Then there is the special case of Philip Morris. Mr. Collins himself is ambivalent about a company that is both an ardent marketer of cigarettes and a longtime and generous supporter of community services and the arts. “My father died of bladder cancer, which was very likely linked to smoking. So I can’t like Philip Morris. But it made the clinical selection in both books.”
Although Philip Morris’s good works and nontobacco consumer brands have become an increasingly visible part of its marketing, it can’t avoid controversy associated with its tobacco business. Coincidentally, just as Good to Great was poised to applaud Philip Morris, news broke about a report the company commissioned arguing that cigarette consumption would not be a drain on the Czech economy so long as the government could save on medical and housing costs for people dying prematurely of cancer and other tobacco-related diseases.
Unquestionably, good-to-great management practices are embedded deeply in the company’s culture, including the virtuous qualities of Level 5 Leadership. “One of the worst tags you could get [here] is to be a self-promoter,” said Philip Morris Senior Vice President of Corporate Affairs Steve Parrish in an interview recently. “Our chairman, Geoff Bible, comes across as a very shy, low-profile guy. His attitude [on matters of public affairs] is often, ‘Gee, why would anybody want to hear from me about that?’ ”
And there is also a fairly strong version of the Stockdale Paradox at play, including the resolve to never give up, no matter how strong the opposition. According to members of the good-to-great team, Philip Morris executives who were interviewed spoke of having a “Masada complex,” after the community of Jewish zealots who resisted a Roman siege for years and chose suicide rather than capture and assimilation at the end.
Quite possibly, these forms of stoic resolve, and even its deferential Level 5–like public manner, contribute to Philip Morris’s reputation for intransigence. Ultimately, the presence of Philip Morris in the book could reveal the unintended problems of a good-to-great corporate style. Could the same qualities that lead to financial success — the stoic, disciplined, understated, and insular (First Who … Then What) approach to life — also make executives in these companies, no matter how well-intentioned they are, less sensitive to ethical issues and more impervious to the outside world?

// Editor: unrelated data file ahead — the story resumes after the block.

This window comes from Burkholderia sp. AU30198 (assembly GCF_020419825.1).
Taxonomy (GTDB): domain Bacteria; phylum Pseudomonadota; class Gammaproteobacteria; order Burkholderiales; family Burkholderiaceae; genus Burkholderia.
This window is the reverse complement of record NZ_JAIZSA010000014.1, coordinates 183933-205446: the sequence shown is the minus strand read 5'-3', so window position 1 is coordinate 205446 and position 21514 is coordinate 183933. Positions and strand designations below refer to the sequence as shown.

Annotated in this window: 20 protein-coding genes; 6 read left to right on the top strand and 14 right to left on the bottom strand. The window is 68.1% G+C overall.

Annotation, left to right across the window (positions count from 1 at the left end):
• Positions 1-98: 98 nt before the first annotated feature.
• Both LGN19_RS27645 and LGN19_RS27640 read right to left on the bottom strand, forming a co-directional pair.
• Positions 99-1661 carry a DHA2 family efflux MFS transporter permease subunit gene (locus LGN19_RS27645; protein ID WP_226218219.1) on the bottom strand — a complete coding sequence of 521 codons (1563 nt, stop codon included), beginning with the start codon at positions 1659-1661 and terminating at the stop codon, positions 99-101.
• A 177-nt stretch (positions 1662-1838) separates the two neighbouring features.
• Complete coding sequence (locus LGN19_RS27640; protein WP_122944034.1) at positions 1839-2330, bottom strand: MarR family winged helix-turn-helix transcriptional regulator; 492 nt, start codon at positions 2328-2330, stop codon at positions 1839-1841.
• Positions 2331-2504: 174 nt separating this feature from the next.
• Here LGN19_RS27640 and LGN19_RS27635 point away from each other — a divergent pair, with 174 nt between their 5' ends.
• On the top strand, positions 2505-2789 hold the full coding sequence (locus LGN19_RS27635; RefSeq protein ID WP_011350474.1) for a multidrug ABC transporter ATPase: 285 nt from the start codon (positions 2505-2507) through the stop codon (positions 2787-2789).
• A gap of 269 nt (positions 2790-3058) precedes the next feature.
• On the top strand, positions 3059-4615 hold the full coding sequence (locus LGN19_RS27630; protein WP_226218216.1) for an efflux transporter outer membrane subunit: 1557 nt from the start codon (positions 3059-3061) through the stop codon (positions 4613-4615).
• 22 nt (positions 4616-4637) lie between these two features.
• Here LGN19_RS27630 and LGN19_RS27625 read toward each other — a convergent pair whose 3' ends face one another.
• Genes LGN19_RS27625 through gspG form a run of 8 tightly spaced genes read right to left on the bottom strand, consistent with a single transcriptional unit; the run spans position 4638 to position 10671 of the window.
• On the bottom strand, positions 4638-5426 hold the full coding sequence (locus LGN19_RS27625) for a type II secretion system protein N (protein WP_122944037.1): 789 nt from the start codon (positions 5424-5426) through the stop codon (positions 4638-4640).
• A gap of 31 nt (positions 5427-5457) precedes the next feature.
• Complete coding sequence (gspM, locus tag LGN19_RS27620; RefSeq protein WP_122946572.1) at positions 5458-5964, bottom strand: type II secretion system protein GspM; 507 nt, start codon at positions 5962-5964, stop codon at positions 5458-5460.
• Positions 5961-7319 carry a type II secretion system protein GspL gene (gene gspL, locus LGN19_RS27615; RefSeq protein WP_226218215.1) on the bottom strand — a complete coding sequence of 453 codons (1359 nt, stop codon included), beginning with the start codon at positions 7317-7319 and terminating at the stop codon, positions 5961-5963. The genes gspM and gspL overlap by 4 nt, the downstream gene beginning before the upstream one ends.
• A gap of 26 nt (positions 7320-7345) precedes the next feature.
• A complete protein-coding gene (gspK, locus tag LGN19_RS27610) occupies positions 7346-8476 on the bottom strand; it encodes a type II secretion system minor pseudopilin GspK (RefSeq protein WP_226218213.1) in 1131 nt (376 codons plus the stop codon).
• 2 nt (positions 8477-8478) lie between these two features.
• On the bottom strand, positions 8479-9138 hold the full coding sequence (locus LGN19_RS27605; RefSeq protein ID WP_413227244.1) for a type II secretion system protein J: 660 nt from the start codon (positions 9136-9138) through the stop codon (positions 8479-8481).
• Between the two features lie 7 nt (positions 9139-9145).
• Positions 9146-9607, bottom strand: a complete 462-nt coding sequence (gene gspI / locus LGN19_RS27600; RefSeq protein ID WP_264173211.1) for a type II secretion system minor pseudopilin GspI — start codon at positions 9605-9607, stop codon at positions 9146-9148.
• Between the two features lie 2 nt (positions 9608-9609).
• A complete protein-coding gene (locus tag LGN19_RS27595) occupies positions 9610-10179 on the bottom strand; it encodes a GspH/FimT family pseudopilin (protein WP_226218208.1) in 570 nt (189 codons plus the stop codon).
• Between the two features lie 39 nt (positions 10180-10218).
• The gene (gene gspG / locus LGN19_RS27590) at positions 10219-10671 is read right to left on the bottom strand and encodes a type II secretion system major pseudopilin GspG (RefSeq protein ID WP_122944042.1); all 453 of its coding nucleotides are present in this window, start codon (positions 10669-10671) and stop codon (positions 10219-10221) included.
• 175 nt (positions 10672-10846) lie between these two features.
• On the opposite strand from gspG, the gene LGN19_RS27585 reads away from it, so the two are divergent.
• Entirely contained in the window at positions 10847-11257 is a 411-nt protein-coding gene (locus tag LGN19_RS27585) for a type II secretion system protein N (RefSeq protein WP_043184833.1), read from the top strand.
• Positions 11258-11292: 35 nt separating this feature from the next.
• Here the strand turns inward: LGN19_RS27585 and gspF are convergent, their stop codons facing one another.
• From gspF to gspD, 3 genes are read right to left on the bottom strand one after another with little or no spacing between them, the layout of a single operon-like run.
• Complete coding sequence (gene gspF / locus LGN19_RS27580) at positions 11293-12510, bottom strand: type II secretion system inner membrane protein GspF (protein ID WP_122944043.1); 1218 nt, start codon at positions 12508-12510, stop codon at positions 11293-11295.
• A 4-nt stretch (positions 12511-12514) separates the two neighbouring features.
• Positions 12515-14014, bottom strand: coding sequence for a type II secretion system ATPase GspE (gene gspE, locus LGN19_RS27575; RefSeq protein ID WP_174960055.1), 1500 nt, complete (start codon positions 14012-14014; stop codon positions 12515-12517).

On the other hand, perhaps a Level 5 Leader can pursue, in an unassuming flywheel-like fashion, virtuous corporate goals and their own goals for personal growth. And the more Level 5 Leaders there are in a company, the better the chances this positive momentum will build. Indeed, Mr. Collins’s greatest contribution may have been to articulate a developmental path for successful business practice that brings out the Level 5 in each of us, even if we don’t have the example of a test-pilot grandfather to contemplate.
“How do you get to be Level 5?” Mr. Collins mused recently. “I don’t know if it can be learned. I think of the climbers I know, and how they respond under pressure. Part of that can be learned by putting yourself under pressure, and some of it is just innate. We still don’t know as much about leading a great company as we need to know. Come back and ask me in 10 years.”
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[email protected] is the “Culture & Change” columnist and a regular contributor of “The Creative Mind” profiles for strategy+business. He teaches at New York University’s Interactive Telecommunications Program. His Web site is www.well.com/user/art. Mr. Kleiner is the author of The Age of Heretics (Doubleday, 1996); his next book, Who Really Matters: The Core Group Theory of Power, Privilege, and Business Success, will be published by Doubleday Currency in August 2003.